Filter and Sort FileMaker with JavaScript

by Valerie Muradian - Application Developer

Starting with FileMaker 16, developers can use native JSON function for a variety of tasks. From simple navigation and script parameters to API integrations and web viewers, JSON objects prove to be a great addition to the FileMaker platform. However, FileMaker has only six native JSON functions and these are limited to the following basic tasks:  set a JSON element, format a JSON object, get a JSON element, delete a JSON element, list JSON keys, and list JSON values. While it can be enough in many cases, we could still use additional functionality to sort, filter, and further manipulate JSON objects. Some talented developers have come up with great custom functions for FileMaker that allow JSON filtering and sorting, but most of the time these are pretty slow, especially when the JSON object gets bigger.

Codence does a lot of API integrations and we use JavaScript libraries that expect data in the JSON format so naturally, we use JSON a good bit. Instead of relying on FileMaker to manipulate the JSON data, we decided to use an alternate approach and utilize JavaScript to perform these functions. While this requires some familiarity with web viewers and FileMaker’s native JSON functions, you don’t have to know JavaScript in order to integrate these functions and begin using them in your FileMaker 19 solution.

Use Case

First, let’s decide when it’s better to use native JSON functions within FileMaker versus using JavaScript to save the day. JSONSetElement() can become your best friend because it allows you to create any JSON object you would ever need:  nested objects, arrays, arrays inside arrays, etc. JSONFormatElements() is very useful in a data viewer to view the logical structure of your JSON object and JSONListKeys() combined with FileMaker’s ValueCount() is a great method for counting elements for a given key. While these native FileMaker functions allow you to create and manipulate the complex JSON objects needed for many JavaScript integrations, our JavaScript functions will help you take your integrations to the next level. Using these functions will allow you to build filters for calendars, Kanban boards, advanced settings for charts, multi-table search features, widgets, intricate UI elements, and much more.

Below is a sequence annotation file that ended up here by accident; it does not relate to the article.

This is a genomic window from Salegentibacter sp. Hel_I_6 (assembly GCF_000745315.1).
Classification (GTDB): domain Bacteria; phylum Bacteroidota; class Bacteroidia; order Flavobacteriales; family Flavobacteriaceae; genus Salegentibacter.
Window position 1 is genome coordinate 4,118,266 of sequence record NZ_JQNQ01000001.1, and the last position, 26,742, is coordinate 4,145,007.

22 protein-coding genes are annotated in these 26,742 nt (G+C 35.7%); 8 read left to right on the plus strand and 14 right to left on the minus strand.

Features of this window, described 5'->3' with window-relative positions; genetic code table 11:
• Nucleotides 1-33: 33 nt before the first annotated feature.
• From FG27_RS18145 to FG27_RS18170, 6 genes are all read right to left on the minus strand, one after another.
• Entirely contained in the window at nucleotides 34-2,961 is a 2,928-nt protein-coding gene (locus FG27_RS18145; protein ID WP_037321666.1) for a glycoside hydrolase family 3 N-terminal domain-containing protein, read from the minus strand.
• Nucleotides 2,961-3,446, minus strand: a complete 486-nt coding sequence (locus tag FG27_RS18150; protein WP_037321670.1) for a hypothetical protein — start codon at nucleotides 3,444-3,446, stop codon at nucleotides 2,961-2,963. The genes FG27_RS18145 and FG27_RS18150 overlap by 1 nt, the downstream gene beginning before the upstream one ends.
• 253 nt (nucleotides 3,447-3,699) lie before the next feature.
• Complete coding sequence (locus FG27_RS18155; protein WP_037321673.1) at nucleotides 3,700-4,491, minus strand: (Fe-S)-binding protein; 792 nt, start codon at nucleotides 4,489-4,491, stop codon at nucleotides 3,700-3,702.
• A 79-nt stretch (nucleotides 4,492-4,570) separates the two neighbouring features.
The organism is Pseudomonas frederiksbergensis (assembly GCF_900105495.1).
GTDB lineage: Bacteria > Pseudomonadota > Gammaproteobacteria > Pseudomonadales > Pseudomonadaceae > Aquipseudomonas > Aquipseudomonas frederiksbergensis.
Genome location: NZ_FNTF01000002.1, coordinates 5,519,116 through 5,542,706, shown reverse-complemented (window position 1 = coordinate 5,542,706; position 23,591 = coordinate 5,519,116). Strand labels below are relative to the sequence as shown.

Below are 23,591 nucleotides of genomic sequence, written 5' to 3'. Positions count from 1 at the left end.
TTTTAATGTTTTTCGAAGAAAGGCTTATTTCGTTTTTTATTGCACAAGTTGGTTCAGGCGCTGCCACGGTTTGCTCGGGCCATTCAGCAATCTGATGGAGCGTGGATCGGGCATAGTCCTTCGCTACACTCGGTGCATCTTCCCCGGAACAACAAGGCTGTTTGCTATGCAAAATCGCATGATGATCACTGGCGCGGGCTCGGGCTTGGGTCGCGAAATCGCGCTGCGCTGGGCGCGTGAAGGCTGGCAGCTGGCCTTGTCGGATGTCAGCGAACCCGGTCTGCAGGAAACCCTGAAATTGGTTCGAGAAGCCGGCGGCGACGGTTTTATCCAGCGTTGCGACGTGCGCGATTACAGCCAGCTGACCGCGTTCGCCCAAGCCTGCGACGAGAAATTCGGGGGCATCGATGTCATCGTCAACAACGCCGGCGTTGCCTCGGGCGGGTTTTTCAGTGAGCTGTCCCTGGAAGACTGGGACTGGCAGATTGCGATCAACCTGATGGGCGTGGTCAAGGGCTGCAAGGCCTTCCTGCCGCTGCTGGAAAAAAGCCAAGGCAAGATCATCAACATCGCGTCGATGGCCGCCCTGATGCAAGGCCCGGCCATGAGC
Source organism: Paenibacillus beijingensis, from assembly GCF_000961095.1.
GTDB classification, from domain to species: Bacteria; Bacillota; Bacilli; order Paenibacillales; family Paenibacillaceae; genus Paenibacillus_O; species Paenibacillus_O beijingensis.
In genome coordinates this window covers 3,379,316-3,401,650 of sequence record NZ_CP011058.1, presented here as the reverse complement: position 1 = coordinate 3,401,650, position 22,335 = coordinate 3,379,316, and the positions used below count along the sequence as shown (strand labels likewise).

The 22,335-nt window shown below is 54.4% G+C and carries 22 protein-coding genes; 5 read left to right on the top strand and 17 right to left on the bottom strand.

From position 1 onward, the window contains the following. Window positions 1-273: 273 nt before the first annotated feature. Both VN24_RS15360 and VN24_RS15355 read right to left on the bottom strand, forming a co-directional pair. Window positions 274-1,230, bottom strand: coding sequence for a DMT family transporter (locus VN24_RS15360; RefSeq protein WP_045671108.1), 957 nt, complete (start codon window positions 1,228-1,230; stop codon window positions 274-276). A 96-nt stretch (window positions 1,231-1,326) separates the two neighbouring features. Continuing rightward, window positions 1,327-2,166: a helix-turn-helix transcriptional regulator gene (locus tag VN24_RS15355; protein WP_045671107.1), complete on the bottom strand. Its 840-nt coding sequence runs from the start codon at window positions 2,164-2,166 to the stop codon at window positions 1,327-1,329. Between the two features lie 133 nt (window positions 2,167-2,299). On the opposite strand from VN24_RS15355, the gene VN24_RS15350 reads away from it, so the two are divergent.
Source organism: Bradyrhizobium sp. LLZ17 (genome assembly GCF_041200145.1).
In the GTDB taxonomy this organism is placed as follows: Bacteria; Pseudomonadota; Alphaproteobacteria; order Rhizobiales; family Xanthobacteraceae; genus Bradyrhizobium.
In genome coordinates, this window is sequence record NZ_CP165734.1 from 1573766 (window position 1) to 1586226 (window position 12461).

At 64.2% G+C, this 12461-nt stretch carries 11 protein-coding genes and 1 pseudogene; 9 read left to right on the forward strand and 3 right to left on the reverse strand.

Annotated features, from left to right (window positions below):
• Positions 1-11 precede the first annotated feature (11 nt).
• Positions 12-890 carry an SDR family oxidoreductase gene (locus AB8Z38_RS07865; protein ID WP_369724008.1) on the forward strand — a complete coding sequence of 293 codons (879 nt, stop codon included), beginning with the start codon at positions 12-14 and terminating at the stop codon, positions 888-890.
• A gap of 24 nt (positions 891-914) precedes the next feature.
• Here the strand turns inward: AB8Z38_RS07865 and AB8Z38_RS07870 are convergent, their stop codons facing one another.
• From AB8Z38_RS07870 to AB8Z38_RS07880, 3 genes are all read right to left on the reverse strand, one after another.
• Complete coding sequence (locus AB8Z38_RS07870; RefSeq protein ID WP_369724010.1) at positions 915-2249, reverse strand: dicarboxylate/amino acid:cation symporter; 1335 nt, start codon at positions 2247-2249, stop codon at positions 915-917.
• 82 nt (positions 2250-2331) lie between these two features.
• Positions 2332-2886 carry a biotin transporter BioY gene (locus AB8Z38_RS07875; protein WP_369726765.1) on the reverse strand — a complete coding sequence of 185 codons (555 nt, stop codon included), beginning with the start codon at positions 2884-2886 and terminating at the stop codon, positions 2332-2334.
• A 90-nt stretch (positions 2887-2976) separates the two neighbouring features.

In the following example, we’ll build a smart list of users (your FileMaker users, for example) that can be filtered and sorted based on any value.

Filtering Based on Single Value

For the purpose of this article, I have built a simple widget that displays an array of JSON objects on the screen. Each object has a name, id, gender, and an image property among other keys that we are not going to use in this example. Once I simplify the array, it looks like this:

Now, our goal is to build a function in FileMaker that will filter this object based on any single value. In order to achieve this, we will need the following: one JavaScript function, two short FileMaker scripts, a global field with a value list, and a few script triggers. All filtering will be done in a web viewer:

function filterByOne(data, key, value){
     var value = value.toLowerCase();
     var key = key.toLowerCase();
     var filterOnly = JSON.parse(data).filter(function (obj) {
         return obj[key] == value;
     jsonFilter = JSON.stringify(filterOnly);
     FileMaker.PerformScript('wv_res_filterByOne', jsonFilter);

Next on Filtering & Sorting 

The function, filterByOne, receives three parameters from FileMaker: data (the big JSON array we had in a beginning), key (the JSON Key we want to use for filtering; in our example, “gender”), and value (what this key should be equal to). In other words, you ask this function to only return objects when the key equals that value. To perform this operation, we use the JavaScript array method filter() and then return the result back to FileMaker. This JavaScript function will go in between the <script> tags of your web viewer code.